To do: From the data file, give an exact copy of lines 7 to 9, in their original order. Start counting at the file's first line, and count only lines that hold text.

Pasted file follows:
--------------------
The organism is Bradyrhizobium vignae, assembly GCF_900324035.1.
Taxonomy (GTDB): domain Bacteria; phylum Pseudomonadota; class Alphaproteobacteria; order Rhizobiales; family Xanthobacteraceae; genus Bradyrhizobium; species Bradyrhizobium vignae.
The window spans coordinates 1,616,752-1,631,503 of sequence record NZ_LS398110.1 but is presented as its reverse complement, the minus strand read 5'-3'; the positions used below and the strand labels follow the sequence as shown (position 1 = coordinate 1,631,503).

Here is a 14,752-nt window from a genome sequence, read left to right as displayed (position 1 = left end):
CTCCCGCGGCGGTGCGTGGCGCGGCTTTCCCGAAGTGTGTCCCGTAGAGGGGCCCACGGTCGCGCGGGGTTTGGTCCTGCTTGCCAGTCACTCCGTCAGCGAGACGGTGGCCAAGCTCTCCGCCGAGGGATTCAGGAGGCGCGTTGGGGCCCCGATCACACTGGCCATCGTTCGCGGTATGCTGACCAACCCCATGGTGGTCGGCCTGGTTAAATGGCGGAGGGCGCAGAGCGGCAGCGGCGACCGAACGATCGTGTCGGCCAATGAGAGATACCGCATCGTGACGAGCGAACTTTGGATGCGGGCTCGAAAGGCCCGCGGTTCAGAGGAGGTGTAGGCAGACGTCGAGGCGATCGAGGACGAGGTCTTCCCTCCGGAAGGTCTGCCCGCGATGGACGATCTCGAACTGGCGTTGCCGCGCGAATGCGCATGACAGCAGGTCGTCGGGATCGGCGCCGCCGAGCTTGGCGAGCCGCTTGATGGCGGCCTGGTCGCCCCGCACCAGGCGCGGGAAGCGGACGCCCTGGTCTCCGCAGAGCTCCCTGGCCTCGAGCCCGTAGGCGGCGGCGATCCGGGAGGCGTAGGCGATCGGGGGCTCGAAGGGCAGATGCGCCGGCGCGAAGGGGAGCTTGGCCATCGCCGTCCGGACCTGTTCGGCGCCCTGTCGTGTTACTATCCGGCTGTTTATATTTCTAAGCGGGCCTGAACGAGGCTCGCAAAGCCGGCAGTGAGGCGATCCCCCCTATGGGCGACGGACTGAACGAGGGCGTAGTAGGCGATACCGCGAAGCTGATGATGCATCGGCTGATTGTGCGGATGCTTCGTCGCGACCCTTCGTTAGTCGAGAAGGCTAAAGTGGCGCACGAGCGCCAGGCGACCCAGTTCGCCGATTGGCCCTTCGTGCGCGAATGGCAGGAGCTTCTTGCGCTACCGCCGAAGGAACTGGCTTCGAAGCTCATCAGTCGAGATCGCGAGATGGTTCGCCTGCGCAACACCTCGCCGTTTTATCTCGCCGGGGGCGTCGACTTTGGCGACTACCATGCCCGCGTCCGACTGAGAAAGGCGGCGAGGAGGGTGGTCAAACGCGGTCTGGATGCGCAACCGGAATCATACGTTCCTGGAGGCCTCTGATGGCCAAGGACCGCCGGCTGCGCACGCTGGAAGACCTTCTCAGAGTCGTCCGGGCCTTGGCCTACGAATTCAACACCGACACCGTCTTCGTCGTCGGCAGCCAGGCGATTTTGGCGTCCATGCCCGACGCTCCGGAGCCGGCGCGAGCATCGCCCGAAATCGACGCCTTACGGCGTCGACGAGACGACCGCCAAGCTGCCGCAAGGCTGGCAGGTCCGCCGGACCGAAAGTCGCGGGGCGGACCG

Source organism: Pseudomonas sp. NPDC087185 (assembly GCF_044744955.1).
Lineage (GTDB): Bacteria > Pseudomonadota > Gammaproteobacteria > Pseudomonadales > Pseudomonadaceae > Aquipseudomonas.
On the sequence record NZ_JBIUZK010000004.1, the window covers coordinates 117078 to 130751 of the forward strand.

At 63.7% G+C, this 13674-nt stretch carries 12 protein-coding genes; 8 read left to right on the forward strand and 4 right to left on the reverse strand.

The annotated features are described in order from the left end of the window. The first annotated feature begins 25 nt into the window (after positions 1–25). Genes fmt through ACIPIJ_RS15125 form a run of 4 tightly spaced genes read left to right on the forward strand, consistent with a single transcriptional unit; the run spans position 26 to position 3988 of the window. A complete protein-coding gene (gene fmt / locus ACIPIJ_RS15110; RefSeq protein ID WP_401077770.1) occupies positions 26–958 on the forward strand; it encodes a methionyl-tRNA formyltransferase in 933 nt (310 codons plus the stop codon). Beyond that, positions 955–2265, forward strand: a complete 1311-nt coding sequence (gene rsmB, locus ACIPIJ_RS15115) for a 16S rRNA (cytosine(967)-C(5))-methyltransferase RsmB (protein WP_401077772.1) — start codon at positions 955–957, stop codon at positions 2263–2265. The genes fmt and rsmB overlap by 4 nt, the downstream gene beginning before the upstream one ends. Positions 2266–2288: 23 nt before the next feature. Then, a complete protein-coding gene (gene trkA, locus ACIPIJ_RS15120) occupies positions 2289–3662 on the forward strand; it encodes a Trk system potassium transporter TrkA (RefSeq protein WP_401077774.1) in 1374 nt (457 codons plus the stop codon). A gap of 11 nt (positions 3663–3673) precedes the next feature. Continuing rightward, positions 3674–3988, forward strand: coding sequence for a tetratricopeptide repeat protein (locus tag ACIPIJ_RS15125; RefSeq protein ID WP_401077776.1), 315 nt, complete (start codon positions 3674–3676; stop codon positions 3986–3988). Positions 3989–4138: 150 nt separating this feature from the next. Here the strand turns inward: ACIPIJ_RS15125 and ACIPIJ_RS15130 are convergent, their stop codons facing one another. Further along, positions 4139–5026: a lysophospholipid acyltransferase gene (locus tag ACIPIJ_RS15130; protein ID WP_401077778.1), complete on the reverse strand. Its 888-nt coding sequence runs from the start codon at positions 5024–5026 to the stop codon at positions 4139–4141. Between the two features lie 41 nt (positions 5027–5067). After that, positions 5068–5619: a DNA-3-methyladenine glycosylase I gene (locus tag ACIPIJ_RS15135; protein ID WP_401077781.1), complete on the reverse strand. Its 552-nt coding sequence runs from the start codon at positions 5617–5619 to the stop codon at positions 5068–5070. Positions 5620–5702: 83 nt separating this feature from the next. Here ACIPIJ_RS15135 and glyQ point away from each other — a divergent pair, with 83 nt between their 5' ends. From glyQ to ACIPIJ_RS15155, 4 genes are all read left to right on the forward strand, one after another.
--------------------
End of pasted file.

Lineage (GTDB): Bacteria > Pseudomonadota > Gammaproteobacteria > Pseudomonadales > Pseudomonadaceae > Aquipseudomonas.
On the sequence record NZ_JBIUZK010000004.1, the window covers coordinates 117078 to 130751 of the forward strand.

At 63.7% G+C, this 13674-nt stretch carries 12 protein-coding genes; 8 read left to right on the forward strand and 4 right to left on the reverse strand.